In 2006 a first grade boy touched the inside of the pants of a first grade girl sitting in front of him in his Brockton School District elementary school in Massachusetts.  The girl told the teacher who told the principal (mistake number1).  The principal told the police (mistake number 2), the Department of Social Services (mistake number 3), and the District Attorney’s office (mistake number 4).  Maybe the do-gooders and defenders of the honor of first grade girls were upset when they were told that the State of Massachusetts does not charge juveniles under  age 7 with crimes.  Lucky for the little dude he wasn’t 7 or the Massachusetts anti-sexual harassment police might have gotten a conviction and tagged the kid for life as a sex offender.

Being smarter than your average Massachusetts Brockton School District elementary school principal you probably guessed what happened after mistakes 1 – 4.  Yep.  Parents sued everybody involved.  The city settled for $240,000 ($160,000 for the boy, $20,000 for his parents, $60,000 for their attorneys fees).  The city also paid $50,000 to defend the lawsuit.  There are probably a lot of lessons to be learned by the teacher, the principal, the school district, the police and the district attorney, but will they learn.  Based on this case, maybe they should change the name of that TV show to “Are you smarter than a first grader?”

How is it possible that the school personnel involved in this story can be hired and retain their jobs?  Can educators really be that stupid?  Maybe the educators reacted out of fear they could be sued if they did nothing.  Is this an example of the terrible burden placed on our society by out of control lawsuits and litigation?  See for example a two part interview (part 1 and part 2) in the Wall St. Journal with Philip Howard, an attorney who has written two books on this topic.  Mr. Howard’s first book, “The Death of Common Sense: How Law is Suffocating America,” discussed the need for legal reform arising from problems resulting from regulatory and bureaucratic inflexibility.  His second book is “The Collapse of the Common Good: How America’s Lawsuit Culture Undermines Our Freedom.”  This book is about how the threat of litigation restricts individual choice.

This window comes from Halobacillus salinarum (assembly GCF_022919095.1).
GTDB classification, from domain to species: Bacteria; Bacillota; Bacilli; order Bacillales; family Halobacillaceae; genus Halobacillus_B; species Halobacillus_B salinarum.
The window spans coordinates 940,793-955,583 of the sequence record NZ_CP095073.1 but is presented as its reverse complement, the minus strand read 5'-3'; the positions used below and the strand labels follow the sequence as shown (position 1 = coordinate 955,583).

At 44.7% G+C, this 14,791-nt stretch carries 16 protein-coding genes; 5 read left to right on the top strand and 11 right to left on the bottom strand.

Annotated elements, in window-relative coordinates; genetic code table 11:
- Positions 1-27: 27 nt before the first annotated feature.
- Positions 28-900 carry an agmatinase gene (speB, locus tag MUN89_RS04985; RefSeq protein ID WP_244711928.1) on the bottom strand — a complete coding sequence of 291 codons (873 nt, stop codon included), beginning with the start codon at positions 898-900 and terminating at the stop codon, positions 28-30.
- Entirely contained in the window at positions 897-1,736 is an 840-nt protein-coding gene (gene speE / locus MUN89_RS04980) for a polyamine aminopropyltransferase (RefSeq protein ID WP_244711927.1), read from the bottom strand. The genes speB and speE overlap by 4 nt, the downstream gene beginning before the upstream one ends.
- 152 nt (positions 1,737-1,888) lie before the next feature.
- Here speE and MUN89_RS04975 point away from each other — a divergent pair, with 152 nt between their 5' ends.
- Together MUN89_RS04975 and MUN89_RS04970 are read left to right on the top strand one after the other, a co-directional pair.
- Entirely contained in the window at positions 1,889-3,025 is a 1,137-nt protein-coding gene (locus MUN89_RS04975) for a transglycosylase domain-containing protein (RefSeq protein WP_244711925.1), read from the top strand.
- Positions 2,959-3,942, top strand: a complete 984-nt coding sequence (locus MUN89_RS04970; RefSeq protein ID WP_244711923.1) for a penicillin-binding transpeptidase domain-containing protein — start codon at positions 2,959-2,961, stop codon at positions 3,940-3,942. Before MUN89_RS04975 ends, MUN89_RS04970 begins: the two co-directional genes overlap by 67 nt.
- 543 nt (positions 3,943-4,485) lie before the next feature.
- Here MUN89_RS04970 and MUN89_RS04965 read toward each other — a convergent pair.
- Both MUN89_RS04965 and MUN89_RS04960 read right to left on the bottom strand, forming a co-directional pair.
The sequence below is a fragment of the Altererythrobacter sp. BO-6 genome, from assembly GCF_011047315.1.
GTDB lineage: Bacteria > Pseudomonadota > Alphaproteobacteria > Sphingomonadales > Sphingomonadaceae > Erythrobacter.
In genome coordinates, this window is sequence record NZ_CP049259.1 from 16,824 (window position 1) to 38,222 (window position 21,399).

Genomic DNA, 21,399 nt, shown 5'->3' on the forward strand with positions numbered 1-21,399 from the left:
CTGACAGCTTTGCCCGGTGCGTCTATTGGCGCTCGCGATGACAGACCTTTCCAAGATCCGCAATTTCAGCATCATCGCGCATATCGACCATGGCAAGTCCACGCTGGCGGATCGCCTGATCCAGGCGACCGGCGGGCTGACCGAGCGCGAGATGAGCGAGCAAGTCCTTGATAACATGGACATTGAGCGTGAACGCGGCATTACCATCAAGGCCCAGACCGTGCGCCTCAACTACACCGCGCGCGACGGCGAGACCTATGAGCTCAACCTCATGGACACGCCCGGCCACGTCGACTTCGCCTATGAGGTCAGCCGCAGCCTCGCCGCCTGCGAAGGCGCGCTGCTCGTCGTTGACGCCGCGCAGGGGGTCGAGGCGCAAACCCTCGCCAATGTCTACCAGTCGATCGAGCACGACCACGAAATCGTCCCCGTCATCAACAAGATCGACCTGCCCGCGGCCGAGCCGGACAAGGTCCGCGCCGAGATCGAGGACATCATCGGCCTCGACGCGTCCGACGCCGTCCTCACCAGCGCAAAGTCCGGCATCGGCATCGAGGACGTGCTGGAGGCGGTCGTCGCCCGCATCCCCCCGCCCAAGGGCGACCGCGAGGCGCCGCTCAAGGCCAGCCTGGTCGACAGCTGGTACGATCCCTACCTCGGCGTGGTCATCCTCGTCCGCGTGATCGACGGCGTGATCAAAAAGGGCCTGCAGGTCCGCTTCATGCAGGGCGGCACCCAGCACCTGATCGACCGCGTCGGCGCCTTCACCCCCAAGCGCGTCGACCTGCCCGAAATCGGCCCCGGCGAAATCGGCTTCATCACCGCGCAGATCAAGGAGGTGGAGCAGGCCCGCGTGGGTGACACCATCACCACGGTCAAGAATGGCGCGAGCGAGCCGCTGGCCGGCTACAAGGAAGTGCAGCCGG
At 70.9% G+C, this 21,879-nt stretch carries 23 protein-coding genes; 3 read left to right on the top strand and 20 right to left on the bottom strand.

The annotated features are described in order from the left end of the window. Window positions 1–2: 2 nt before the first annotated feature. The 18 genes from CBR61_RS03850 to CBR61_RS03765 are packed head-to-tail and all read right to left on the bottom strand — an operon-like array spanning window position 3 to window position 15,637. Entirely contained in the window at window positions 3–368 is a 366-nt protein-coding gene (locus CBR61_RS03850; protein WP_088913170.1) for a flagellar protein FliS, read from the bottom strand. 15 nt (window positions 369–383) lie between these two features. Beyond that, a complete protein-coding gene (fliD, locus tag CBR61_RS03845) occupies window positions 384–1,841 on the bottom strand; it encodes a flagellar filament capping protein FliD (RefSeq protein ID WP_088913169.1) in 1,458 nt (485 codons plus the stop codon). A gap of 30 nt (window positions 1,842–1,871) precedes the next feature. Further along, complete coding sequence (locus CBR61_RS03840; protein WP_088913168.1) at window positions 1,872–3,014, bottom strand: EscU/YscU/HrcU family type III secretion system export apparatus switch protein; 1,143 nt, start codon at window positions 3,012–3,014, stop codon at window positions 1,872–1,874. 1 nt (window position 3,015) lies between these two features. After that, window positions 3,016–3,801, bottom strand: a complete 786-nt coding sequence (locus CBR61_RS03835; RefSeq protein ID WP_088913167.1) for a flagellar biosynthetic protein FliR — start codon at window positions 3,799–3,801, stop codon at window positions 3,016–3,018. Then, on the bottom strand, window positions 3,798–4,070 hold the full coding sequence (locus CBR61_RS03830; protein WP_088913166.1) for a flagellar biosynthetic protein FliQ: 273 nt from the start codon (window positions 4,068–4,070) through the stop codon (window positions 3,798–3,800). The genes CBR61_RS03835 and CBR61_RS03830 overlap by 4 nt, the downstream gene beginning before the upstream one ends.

For more see “Sexual harassment settlement for Brockton boy costs city $180K.”